just a qwick shot through a gap in the clouds. kit oldfaithful, 1200d. sorry about the Ca I didn't have much to work with. hope you all have clear. charl.
  20. 1 point
    Neither do I. I simply wonder given current set of physical laws how does consciousness arise as result? It is there, we are conscious of it so there must be mechanism for it. If our physics can't explain it (or derived theories in other fields) - something is incomplete. In my view there are bunch of open questions about it - enough to make me wonder if our understanding is incomplete (either because we did not bother to explain within current framework, or it is the framework that is lacking). Same thing goes for free will. I can agree that free will is just illusion. I wonder why is it such persistent one, and ultimately what leads to its creation (why do we "feel" like we are making a choice, and ultimately was it necessary evolutionary to be like that and why, or was it just fluke and why).
  21. 1 point
    I agree wholeheartedly with your first point Andrew. In fact the other day I watched an amusing video from the series Sixty Symbols where the presenter (Professor Phil Moriarty , University of Nottingham) was railing against some piece of "new age physics" carried by a tabloid attempted to link quantum effects to the macro world. Similar idea as discussed here that through the entanglement principle our conscious mind is linked to the physical world. It's the old adage , a little bit of knowledge and perhaps eagerness to write and sell another book. I'm sorry I just don't see it, too much mysticism for me. As for your second point I'm not ready to surrender free will. I agree it's is informed by biology and environment - so in that sense not entirely free I guess. But I have to believe we have choices and that we and we alone must own those choices and their consequences. I do like your last take on it though - "we should act as we do " . I haven't seen that sentiment expressed elsewhere - I do like it. Jim
  22. 1 point
    If this helps. I have just the Mesu 200 on and sync'd it with Cartes du Ciel Parked position. Here's the settings.
  23. 1 point
    I have a friend who worked in the 60's control room. Pocket protector, slide rule the whole shebang. Took an early computer course at Fla State for fun and got a job for a subcontractor there at the Cape. Said they're computer then had 7 foot of magnetic discs and a whopping 15k memory.
  24. 1 point
    If you want the scope for visual as well as astrophotography, then I would go for a extra aperture you will get from a 130PS or 150PS.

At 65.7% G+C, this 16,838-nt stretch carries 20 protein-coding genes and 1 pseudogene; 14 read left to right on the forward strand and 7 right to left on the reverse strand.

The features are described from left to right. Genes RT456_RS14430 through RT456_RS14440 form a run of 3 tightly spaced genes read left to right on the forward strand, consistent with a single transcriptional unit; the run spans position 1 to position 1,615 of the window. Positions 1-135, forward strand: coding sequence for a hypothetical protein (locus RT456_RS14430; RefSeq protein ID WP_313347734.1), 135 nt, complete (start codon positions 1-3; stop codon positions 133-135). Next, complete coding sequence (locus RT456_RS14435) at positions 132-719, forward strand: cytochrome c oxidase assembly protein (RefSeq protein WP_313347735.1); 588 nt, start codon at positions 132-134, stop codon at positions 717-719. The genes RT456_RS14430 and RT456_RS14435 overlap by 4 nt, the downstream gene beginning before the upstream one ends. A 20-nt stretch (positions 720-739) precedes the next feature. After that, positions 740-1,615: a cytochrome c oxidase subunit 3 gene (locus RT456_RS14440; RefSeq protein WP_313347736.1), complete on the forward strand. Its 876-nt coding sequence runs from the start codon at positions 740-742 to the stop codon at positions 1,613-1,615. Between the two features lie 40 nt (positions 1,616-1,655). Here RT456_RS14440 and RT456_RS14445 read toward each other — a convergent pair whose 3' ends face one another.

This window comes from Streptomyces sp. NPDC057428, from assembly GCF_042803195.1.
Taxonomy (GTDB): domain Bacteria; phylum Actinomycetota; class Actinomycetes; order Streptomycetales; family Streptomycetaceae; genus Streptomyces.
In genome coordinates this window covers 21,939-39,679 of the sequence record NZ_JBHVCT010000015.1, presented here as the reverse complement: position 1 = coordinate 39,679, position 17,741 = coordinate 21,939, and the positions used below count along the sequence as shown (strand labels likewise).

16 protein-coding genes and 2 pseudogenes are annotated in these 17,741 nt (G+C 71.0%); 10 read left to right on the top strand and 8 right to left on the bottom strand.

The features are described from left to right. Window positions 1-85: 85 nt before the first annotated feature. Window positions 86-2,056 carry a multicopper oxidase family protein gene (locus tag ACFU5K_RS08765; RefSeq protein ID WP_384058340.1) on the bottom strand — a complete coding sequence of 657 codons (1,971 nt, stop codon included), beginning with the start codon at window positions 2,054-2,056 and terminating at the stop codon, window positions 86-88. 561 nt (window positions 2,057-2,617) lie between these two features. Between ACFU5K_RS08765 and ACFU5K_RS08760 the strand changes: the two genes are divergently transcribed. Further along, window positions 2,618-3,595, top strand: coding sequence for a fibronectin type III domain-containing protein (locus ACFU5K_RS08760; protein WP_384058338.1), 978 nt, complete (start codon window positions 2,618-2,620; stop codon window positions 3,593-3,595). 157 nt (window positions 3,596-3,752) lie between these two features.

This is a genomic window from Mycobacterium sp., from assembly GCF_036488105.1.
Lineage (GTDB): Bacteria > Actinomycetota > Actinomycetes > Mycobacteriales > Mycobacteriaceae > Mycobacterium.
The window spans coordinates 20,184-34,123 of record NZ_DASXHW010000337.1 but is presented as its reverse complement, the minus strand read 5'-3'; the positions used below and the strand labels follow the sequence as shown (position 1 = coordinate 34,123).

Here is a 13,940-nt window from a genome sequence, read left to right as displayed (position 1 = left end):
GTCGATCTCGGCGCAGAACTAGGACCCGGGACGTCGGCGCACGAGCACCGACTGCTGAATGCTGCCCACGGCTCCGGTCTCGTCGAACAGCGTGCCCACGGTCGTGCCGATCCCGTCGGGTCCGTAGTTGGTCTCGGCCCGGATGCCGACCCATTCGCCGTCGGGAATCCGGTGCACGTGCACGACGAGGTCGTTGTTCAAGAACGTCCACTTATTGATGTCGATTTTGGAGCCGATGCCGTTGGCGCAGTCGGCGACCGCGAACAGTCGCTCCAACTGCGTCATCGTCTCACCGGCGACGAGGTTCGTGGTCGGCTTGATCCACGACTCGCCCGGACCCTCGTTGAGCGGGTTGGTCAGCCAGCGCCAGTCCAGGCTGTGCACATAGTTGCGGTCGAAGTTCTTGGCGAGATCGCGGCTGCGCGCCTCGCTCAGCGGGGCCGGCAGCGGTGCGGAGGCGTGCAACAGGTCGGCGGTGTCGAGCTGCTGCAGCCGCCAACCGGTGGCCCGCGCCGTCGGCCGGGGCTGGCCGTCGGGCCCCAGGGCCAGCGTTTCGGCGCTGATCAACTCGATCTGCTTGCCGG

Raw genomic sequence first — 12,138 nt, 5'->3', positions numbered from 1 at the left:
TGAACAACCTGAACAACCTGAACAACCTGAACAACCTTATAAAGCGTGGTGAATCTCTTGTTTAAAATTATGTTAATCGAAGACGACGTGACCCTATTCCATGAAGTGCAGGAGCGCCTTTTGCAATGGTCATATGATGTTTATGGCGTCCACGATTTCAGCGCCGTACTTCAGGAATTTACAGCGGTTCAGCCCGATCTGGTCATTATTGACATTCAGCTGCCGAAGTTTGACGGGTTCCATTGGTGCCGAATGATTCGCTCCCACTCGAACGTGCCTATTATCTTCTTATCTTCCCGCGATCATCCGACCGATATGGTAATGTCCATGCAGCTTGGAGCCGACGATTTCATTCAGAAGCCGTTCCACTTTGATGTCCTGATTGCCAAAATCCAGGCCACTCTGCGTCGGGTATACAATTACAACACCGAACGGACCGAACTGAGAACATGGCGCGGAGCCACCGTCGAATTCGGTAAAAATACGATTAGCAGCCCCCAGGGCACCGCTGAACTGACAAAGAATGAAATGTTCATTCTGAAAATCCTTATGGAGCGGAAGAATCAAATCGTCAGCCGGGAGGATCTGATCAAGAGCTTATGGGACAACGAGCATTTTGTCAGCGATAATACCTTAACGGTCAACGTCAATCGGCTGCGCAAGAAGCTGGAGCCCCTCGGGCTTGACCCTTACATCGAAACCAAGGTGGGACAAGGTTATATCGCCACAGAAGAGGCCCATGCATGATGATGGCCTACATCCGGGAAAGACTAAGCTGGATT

25. 1 point
  26. 1 point
    This might help too. Especially the bit about cutting little circles to match your optical finder.
  27. 1 point
  28. 1 point
    The whole image was made up from 5 shots on my Canon 650D on my 9.25 sct.
  29. 1 point
    I have an unmodded 1100 I'd be happy to swap.
  30. 1 point
    Hello and welcome to possibly the best forum on the internet! Oh and if you come up with the answer to the telescope question, please share. I have just found my first 50mm refractor, ( in the loft, ) which I got bought me about forty years ago and I am contemplating buying another new one! ?
  31. 1 point
    Seems ages since my last bit of Sol 60mm d/s lunt chameleon cam
  32. 1 point
    What a beauty, it will return again before we know it!
  33. 1 point
    One thought has crossed my mind following on from another thread: Given that OIII and Ha are in quite different parts of the spectrum, can the filter be 'parfocal' for each wavelength, given that the 'optical' thickness will be different for each? Also, presumably if the 'scope isn't truly apochromatic, each of these wavelengths will focus at a different place. So all this leads me to wonder if the image can be truly in focus simultaneously for OIII and Ha? Any users care to comment? Otherwise, it has the potential to be a great time saver. Ian
  34. 1 point
    Well I have just had a good look into the sensor chamber with a strong light and a magnifying glass. There were dust motes on the outer surface of the glass and after blowing these away I could see a tiny speck on the sensor and another on the inside of the glass. Nothing for it but to open the chamber. Inside there are four desiccant tablets and it could be that the small specks came from those. After some careful use of the air pump (the tablets are very light) and reassembly it looks like I have eliminated most of the marks; certainly the prominent ones at least although there is a small one remaining in the middle of the image. Now I must wait for some dry weather to have another go at imaging and producing a new set of calibration files but I am much more optimistic, especially after Gavins efforts which confirmed I wasn’t doing everything wrong. Cheers, Anthony